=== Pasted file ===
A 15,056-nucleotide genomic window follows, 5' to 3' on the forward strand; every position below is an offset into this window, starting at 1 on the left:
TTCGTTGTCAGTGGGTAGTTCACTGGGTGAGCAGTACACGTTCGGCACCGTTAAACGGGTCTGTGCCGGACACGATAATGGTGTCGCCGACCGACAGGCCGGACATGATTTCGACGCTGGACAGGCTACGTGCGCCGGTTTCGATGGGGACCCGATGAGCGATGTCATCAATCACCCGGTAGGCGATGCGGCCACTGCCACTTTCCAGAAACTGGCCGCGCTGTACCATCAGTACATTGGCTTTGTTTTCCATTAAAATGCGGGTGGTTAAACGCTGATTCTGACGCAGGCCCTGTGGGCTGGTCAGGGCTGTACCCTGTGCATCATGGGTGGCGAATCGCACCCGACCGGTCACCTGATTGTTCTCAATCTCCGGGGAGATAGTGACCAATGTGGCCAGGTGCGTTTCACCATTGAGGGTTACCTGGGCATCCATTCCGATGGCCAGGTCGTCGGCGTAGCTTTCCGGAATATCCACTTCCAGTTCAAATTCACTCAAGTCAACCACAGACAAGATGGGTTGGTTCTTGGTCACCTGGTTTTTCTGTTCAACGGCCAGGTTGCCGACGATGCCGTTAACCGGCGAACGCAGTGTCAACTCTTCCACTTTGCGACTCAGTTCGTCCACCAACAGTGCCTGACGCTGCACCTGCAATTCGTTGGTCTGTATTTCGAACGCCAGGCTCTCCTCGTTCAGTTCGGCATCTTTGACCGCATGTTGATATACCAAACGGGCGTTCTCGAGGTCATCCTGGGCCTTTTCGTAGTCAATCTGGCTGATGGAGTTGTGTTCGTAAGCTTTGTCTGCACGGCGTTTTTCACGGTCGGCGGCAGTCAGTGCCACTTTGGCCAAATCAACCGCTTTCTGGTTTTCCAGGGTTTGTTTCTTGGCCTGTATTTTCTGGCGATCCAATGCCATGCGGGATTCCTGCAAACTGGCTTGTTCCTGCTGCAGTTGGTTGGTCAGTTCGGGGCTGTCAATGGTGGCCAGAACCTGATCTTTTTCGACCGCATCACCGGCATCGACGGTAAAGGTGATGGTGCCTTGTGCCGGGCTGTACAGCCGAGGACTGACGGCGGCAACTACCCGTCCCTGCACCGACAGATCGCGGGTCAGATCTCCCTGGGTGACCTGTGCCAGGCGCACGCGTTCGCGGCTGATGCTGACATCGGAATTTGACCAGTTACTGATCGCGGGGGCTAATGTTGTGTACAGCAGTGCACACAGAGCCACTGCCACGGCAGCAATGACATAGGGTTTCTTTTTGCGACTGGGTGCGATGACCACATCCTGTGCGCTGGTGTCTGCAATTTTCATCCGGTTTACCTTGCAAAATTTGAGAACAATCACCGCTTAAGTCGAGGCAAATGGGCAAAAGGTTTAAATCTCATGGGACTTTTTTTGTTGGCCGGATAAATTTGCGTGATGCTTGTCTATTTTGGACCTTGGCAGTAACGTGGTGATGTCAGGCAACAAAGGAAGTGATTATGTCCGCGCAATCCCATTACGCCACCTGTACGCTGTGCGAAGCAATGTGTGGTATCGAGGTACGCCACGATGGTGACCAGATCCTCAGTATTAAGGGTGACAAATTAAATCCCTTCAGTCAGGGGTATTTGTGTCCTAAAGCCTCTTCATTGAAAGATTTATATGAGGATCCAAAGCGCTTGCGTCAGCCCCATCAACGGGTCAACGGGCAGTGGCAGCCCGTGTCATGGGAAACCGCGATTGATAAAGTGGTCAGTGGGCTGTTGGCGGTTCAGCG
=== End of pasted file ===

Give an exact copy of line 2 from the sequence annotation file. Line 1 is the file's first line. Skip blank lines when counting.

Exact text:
TTCGTTGTCAGTGGGTAGTTCACTGGGTGAGCAGTACACGTTCGGCACCGTTAAACGGGTCTGTGCCGGACACGATAATGGTGTCGCCGACCGACAGGCCGGACATGATTTCGACGCTGGACAGGCTACGTGCGCCGGTTTCGATGGGGACCCGATGAGCGATGTCATCAATCACCCGGTAGGCGATGCGGCCACTGCCACTTTCCAGAAACTGGCCGCGCTGTACCATCAGTACATTGGCTTTGTTTTCCATTAAAATGCGGGTGGTTAAACGCTGATTCTGACGCAGGCCCTGTGGGCTGGTCAGGGCTGTACCCTGTGCATCATGGGTGGCGAATCGCACCCGACCGGTCACCTGATTGTTCTCAATCTCCGGGGAGATAGTGACCAATGTGGCCAGGTGCGTTTCACCATTGAGGGTTACCTGGGCATCCATTCCGATGGCCAGGTCGTCGGCGTAGCTTTCCGGAATATCCACTTCCAGTTCAAATTCACTCAAGTCAACCACAGACAAGATGGGTTGGTTCTTGGTCACCTGGTTTTTCTGTTCAACGGCCAGGTTGCCGACGATGCCGTTAACCGGCGAACGCAGTGTCAACTCTTCCACTTTGCGACTCAGTTCGTCCACCAACAGTGCCTGACGCTGCACCTGCAATTCGTTGGTCTGTATTTCGAACGCCAGGCTCTCCTCGTTCAGTTCGGCATCTTTGACCGCATGTTGATATACCAAACGGGCGTTCTCGAGGTCATCCTGGGCCTTTTCGTAGTCAATCTGGCTGATGGAGTTGTGTTCGTAAGCTTTGTCTGCACGGCGTTTTTCACGGTCGGCGGCAGTCAGTGCCACTTTGGCCAAATCAACCGCTTTCTGGTTTTCCAGGGTTTGTTTCTTGGCCTGTATTTTCTGGCGATCCAATGCCATGCGGGATTCCTGCAAACTGGCTTGTTCCTGCTGCAGTTGGTTGGTCAGTTCGGGGCTGTCAATGGTGGCCAGAACCTGATCTTTTTCGACCGCATCACCGGCATCGACGGTAAAGGTGATGGTGCCTTGTGCCGGGCTGTACAGCCGAGGACTGACGGCGGCAACTACCCGTCCCTGCACCGACAGATCGCGGGTCAGATCTCCCTGGGTGACCTGTGCCAGGCGCACGCGTTCGCGGCTGATGCTGACATCGGAATTTGACCAGTTACTGATCGCGGGGGCTAATGTTGTGTACAGCAGTGCACACAGAGCCACTGCCACGGCAGCAATGACATAGGGTTTCTTTTTGCGACTGGGTGCGATGACCACATCCTGTGCGCTGGTGTCTGCAATTTTCATCCGGTTTACCTTGCAAAATTTGAGAACAATCACCGCTTAAGTCGAGGCAAATGGGCAAAAGGTTTAAATCTCATGGGACTTTTTTTGTTGGCCGGATAAATTTGCGTGATGCTTGTCTATTTTGGACCTTGGCAGTAACGTGGTGATGTCAGGCAACAAAGGAAGTGATTATGTCCGCGCAATCCCATTACGCCACCTGTACGCTGTGCGAAGCAATGTGTGGTATCGAGGTACGCCACGATGGTGACCAGATCCTCAGTATTAAGGGTGACAAATTAAATCCCTTCAGTCAGGGGTATTTGTGTCCTAAAGCCTCTTCATTGAAAGATTTATATGAGGATCCAAAGCGCTTGCGTCAGCCCCATCAACGGGTCAACGGGCAGTGGCAGCCCGTGTCATGGGAAACCGCGATTGATAAAGTGGTCAGTGGGCTGTTGGCGGTTCAGCG